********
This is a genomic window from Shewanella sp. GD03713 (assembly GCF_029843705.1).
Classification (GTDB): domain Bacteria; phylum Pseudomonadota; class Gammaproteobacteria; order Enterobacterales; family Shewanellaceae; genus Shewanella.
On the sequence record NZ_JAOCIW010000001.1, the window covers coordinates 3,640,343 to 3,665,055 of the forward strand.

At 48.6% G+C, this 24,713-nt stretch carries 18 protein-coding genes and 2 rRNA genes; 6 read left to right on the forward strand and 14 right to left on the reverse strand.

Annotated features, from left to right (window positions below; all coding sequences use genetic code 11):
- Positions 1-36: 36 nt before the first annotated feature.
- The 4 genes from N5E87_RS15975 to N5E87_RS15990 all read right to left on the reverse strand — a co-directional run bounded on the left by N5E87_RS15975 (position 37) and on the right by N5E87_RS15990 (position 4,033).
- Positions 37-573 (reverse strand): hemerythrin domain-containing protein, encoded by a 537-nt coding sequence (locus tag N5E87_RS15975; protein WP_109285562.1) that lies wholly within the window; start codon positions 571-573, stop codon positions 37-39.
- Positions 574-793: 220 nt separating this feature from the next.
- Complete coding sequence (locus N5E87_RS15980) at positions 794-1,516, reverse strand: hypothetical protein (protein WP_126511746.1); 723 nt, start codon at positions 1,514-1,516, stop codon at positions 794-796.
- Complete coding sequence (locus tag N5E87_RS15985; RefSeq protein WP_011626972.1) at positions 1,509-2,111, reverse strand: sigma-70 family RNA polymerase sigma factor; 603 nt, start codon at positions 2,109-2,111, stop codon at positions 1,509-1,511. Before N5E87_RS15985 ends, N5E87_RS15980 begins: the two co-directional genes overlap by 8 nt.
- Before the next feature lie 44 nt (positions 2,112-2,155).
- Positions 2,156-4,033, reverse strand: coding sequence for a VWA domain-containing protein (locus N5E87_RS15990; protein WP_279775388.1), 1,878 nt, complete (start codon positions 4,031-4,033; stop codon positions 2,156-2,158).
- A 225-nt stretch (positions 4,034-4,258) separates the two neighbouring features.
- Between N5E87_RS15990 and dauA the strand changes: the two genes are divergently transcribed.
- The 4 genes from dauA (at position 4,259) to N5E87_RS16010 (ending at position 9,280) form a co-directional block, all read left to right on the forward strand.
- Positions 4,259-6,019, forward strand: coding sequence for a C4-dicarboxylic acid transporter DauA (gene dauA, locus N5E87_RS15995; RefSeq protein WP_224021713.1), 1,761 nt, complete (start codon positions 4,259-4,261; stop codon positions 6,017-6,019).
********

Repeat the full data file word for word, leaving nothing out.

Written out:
This is a genomic window from Shewanella sp. GD03713 (assembly GCF_029843705.1).
Classification (GTDB): domain Bacteria; phylum Pseudomonadota; class Gammaproteobacteria; order Enterobacterales; family Shewanellaceae; genus Shewanella.
On the sequence record NZ_JAOCIW010000001.1, the window covers coordinates 3,640,343 to 3,665,055 of the forward strand.

At 48.6% G+C, this 24,713-nt stretch carries 18 protein-coding genes and 2 rRNA genes; 6 read left to right on the forward strand and 14 right to left on the reverse strand.

Annotated features, from left to right (window positions below; all coding sequences use genetic code 11):
- Positions 1-36: 36 nt before the first annotated feature.
- The 4 genes from N5E87_RS15975 to N5E87_RS15990 all read right to left on the reverse strand — a co-directional run bounded on the left by N5E87_RS15975 (position 37) and on the right by N5E87_RS15990 (position 4,033).
- Positions 37-573 (reverse strand): hemerythrin domain-containing protein, encoded by a 537-nt coding sequence (locus tag N5E87_RS15975; protein WP_109285562.1) that lies wholly within the window; start codon positions 571-573, stop codon positions 37-39.
- Positions 574-793: 220 nt separating this feature from the next.
- Complete coding sequence (locus N5E87_RS15980) at positions 794-1,516, reverse strand: hypothetical protein (protein WP_126511746.1); 723 nt, start codon at positions 1,514-1,516, stop codon at positions 794-796.
- Complete coding sequence (locus tag N5E87_RS15985; RefSeq protein WP_011626972.1) at positions 1,509-2,111, reverse strand: sigma-70 family RNA polymerase sigma factor; 603 nt, start codon at positions 2,109-2,111, stop codon at positions 1,509-1,511. Before N5E87_RS15985 ends, N5E87_RS15980 begins: the two co-directional genes overlap by 8 nt.
- Before the next feature lie 44 nt (positions 2,112-2,155).
- Positions 2,156-4,033, reverse strand: coding sequence for a VWA domain-containing protein (locus N5E87_RS15990; protein WP_279775388.1), 1,878 nt, complete (start codon positions 4,031-4,033; stop codon positions 2,156-2,158).
- A 225-nt stretch (positions 4,034-4,258) separates the two neighbouring features.
- Between N5E87_RS15990 and dauA the strand changes: the two genes are divergently transcribed.
- The 4 genes from dauA (at position 4,259) to N5E87_RS16010 (ending at position 9,280) form a co-directional block, all read left to right on the forward strand.
- Positions 4,259-6,019, forward strand: coding sequence for a C4-dicarboxylic acid transporter DauA (gene dauA, locus N5E87_RS15995; RefSeq protein WP_224021713.1), 1,761 nt, complete (start codon positions 4,259-4,261; stop codon positions 6,017-6,019).